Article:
See more »

Crazy Credits

There are no opening credits in the film. The title can be seen as graffiti in the Kurtz compound late in the film. See more »

Alternate Versions

A longer director's cut, titled "Apocalypse Now Redux", debuted on 11 May 2001 at the Cannes film festival. This cut was re-edited by Coppola and Walter Murch and features a new Technicolor dye prints with additional footage originally left out of thetheatrical release. The new version is 197 minutes long (53 minutes longer than the original version). The restored footage also includes the French plantation scenes with Aurore Clement and Christian Marquand, as well as scenes from the crew meeting the Playmates later on.
  • There are additional scenes when the crew is with Kilgore. During the napalm strike, he helps a wounded Vietnamese child. The napalm strike has ruined the favorable surfing conditions, so Lance and the others leave, much to Kilgore's dismay. Before they leave, Willard steals Kilgore's surfboard. Finally, just before Willard and Chef leave the boat to search for mangoes, a helicopter files by with Kilgore on loudspeaker, asking for his surfboard back.
  • In the Playmate scenes, Willard trades two drums of oil in exchange for spending two hours with the Bunnies. We see Chef with Miss May in a helicopter, and Lance with the Playmate of the Year in a ransacked house. Miss May was once a bird trainer at Busch Gardens and tries to talk about birds with Chef while he is busy trying to get her to re-enact her photo that he showed the crew. They end up kissing and Miss May gets excited because Chef kisses like a bird. The Playmate of the Year is talking to Lance about her troubles and insecurities about being a Playmate. Clean is seen trying to barge in on both men, and when he barges in on Lance, the Playmates open a chest (in which to hide) and discovers a dead Vietnamese. Lance comforts her. Chef finds out afterwards that Clean is a virgin and starts calling him names on the boat. Willard told Chief that the whole crew can spend time with the Bunnies, but Chief refuses.
  • At the plantation, Chef figures that they are French first and tells them in French that they are Americans and are friends. They bury Clean with his tape player there, and eat dinner with the French. The crew eats with the staff, and Willard eats with the family. Chef wants to speak to the chef but is informed he only speaks Vietnamese. Willard is lectured about France's colonial history in Indochine as well as their military blunders. There also is a scene with Willard and Roxanne, one of the French women, smoking opium.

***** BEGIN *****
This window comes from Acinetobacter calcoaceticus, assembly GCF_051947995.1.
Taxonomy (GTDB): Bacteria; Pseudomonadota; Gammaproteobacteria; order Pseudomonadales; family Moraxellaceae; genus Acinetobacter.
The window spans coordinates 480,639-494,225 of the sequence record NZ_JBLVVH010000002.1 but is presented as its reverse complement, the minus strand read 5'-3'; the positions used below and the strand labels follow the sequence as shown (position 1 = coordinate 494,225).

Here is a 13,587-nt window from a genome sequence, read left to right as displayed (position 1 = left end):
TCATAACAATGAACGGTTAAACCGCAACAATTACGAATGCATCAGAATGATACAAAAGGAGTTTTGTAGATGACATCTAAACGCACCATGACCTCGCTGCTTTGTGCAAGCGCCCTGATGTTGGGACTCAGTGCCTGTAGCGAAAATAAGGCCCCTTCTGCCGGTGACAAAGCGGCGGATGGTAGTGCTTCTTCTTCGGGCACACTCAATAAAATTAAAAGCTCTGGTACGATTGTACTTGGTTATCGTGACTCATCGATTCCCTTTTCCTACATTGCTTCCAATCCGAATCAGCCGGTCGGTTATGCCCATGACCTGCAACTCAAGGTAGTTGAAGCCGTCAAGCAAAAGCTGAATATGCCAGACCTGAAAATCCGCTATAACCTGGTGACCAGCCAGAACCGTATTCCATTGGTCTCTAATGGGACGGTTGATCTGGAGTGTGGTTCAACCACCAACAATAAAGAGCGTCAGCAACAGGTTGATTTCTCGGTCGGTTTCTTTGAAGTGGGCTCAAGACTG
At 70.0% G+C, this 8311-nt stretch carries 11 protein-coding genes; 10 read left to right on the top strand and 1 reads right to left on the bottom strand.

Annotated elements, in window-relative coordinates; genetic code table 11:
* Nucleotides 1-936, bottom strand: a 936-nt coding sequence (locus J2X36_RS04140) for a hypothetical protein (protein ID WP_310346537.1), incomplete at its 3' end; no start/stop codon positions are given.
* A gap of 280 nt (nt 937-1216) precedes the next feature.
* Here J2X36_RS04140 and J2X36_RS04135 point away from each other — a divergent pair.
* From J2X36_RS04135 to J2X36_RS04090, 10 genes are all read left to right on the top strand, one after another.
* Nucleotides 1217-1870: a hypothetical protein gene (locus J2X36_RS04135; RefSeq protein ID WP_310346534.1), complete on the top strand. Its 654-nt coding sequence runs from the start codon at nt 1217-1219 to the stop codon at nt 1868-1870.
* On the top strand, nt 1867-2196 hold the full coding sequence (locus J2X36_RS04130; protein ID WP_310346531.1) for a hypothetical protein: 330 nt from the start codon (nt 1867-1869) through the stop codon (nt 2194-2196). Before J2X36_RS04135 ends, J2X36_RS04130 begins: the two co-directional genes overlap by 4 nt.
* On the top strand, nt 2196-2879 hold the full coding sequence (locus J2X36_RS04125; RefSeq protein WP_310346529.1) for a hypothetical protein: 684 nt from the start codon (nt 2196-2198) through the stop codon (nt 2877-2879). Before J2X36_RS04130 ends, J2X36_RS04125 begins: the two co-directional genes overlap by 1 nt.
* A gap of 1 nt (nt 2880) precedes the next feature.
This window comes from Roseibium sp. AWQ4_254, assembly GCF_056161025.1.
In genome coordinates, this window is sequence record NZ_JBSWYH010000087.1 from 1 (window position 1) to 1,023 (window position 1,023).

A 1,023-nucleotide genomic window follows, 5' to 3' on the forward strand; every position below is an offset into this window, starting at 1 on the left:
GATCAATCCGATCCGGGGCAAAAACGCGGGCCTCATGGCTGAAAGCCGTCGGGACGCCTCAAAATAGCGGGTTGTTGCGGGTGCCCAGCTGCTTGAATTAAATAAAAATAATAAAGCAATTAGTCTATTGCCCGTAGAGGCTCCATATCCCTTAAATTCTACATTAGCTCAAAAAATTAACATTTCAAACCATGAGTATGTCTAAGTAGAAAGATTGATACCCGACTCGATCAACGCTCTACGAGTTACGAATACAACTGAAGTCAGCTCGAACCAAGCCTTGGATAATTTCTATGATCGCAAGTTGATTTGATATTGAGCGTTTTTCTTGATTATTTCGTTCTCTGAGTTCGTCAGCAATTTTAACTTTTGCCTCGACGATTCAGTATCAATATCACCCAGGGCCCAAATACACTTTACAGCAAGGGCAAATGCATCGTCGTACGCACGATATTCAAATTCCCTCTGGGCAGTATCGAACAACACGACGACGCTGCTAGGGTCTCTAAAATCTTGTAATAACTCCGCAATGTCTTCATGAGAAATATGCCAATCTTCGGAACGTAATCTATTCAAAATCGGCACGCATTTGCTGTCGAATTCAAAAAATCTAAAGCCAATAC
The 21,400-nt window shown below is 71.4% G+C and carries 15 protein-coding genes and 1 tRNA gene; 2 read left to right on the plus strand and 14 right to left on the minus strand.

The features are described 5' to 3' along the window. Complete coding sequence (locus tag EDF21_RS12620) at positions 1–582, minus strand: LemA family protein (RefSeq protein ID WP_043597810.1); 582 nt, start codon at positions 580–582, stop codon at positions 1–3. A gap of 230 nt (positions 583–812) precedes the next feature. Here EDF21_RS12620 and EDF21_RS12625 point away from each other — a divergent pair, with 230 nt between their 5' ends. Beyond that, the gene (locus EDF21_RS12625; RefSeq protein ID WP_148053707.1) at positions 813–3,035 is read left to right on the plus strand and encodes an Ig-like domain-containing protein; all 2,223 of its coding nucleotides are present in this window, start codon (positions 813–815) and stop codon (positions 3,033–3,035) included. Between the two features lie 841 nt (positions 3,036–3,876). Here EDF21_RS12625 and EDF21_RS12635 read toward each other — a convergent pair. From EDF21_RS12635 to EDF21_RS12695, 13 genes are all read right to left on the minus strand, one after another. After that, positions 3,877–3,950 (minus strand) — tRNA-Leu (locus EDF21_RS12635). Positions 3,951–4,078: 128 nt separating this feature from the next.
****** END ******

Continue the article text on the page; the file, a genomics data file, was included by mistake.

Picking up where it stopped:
• At the Kurtz compound, Willard is imprisoned in an oven-like box. Kurtz appears, accompanied by a group of children. He reads to Willard from Time magazine articles about the Vietnam War.
See more »

Connections

Spoofed in Apocalypse Snow (1983) See more »

Soundtracks

The End
by Jim Morrison (as The Doors), Ray Manzarek (as The Doors), Robby Krieger (as The Doors), John Densmore (as The Doors)
Performed by The Doors
Courtesy of Elektra/Asylum Records
See more »

Frequently Asked Questions

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User Reviews

 
One of the best and most important movies ever
12 January 2005 | by jande9See all my reviews

This movie changed the art of film making, telling a complex story in a powerful new way. The film mixes brutal realism with fantasy, intercutting a modern war with strange scenes full of technicolour smoke. The film uses music not as a score laid in later, but as a practical part of the scene playing from speakers, radios etc. Coppola uses a classic piece of literature as inspiration, taking scenes and characters, and putting them into entirely different surroundings. That is a tricky and brave thing to do. Then he takes a superstar, Brando, pays him a fortune, and films him so that you can barely see his face. The pure guts that such a move requires is astounding, and it works beautifully. This movie belongs in the top ten.